YellowstoneFor many years my family and I headed for the mountains when summer travel season arrived. We started with  a tent and switched to a tent trailer. It was not a big one, but it got us off the ground. We tried a small house trailer, and then a truck camper. The truck camper was, for us, the best. It was compact, and allowed us to go into campsites that a car would fit. Best of all, we could get into the back country.

The places we liked best were hard to get at, and they were usually quiet, the sort of place where you could hear your own heart beating. There would be the distant call of bird, the click of a falling rock if we were in cliff country, or the rushing, gurgling sound of a stream somewhere down the mountain.

We didn’t know the term ‘boondocking’ then, but we were enjoying ourselves without shore power and communing with the best that nature could provide. In Jasper National Park we were roused by the chilling, eerie bugling of a huge bull elk. Not long afterward he marched, across the clearing below us. I say marched. With a massive rack, laden with spikes on his head, he was much too elegant for lesser words such as walked, or strode. On another trip there we were entertained in the evening by the mellow sounds of a real Alpenhorn played by a traveller from Switzerland.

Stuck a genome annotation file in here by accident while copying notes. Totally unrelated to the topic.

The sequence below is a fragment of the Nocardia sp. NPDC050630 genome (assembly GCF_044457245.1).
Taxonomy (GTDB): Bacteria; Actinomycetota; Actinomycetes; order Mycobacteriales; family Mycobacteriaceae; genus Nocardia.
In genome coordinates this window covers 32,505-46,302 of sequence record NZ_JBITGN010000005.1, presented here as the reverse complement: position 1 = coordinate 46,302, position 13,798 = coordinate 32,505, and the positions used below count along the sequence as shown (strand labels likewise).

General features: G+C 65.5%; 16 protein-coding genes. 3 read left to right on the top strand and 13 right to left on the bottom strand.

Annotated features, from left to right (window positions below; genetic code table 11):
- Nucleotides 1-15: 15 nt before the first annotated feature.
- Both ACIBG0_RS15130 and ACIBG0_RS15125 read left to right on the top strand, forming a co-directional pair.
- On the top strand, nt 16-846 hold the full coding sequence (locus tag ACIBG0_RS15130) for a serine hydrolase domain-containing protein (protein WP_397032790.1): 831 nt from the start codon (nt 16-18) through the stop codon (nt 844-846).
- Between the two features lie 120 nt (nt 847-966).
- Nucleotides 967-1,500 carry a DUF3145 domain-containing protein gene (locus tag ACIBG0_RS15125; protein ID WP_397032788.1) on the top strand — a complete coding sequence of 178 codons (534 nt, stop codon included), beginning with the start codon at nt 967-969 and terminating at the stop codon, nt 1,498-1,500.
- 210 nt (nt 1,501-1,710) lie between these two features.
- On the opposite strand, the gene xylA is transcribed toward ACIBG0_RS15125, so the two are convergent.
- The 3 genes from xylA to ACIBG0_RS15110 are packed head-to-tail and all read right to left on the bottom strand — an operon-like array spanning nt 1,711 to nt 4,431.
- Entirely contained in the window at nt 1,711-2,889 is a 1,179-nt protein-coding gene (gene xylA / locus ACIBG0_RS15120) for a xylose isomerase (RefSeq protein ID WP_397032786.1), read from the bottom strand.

In a campground in Crater Lake NP we heard campers banging on dishes. For those of you who never experienced this, it means, “Go away, bear”. He went away, from them, came to our canvas covered tent trailer, and climbed a tree by which we were parked. All night long, as he shifted position, bits of bark and limbs fell on the canvas, above my head. As I went out in the early morning to get a picture before he left, I found him already descending. Unconcerned, he walked away, down across the grass where a party of late coming campers had just laid their tent on the ground and slept on top of it. Mr. Bear walked slowly, and comfortably down that way, stepped carefully over the sleeping figures, and disappeared into the forest. It would have been interesting to watch one of the sleepers wake as the black, furry creature was just overhead.

We stayed a couple of times in a remote campground high in the Big Horn Mountains of Wyoming. It was on a small island and the stream flowed around both sides. One side had a big marsh where we noted a family of moose feeding. They would eat, relax, and then walk across in front of the camp heading into the deeper woods. This was wildlife viewing at its best. The only problem was the fact that the outdoor biffy was across the campground and the moose path was in between. We thought we should put up a sign, ‘Watch for moose, before crossing’.

CanyonlandsThe last few years we’ve been wintering in Arizona where we’ve been enjoying several weeks of quiet camping, or boondocking. There are no services, but where we’ve been the desert can be very pretty, and definitely not just dry sand, like the Sahara Desert. In the winter the temperatures are moderate, and the sun shines a lot. We select a place as far away from other boondockers as possible.Evenings are pleasant around a small fire, and the stars look close enough to reach up and rearrange them. For a little practice golfing, just pick out a distant saguaro and head toward it. Turn back when you get tired. Around you, there are several different mountains, and as the sun changes its position in the sky the colours on the mountains fluctuate from dull brown to an astounding pink in the evening. If there have been clouds, the sunsets will be marvellous.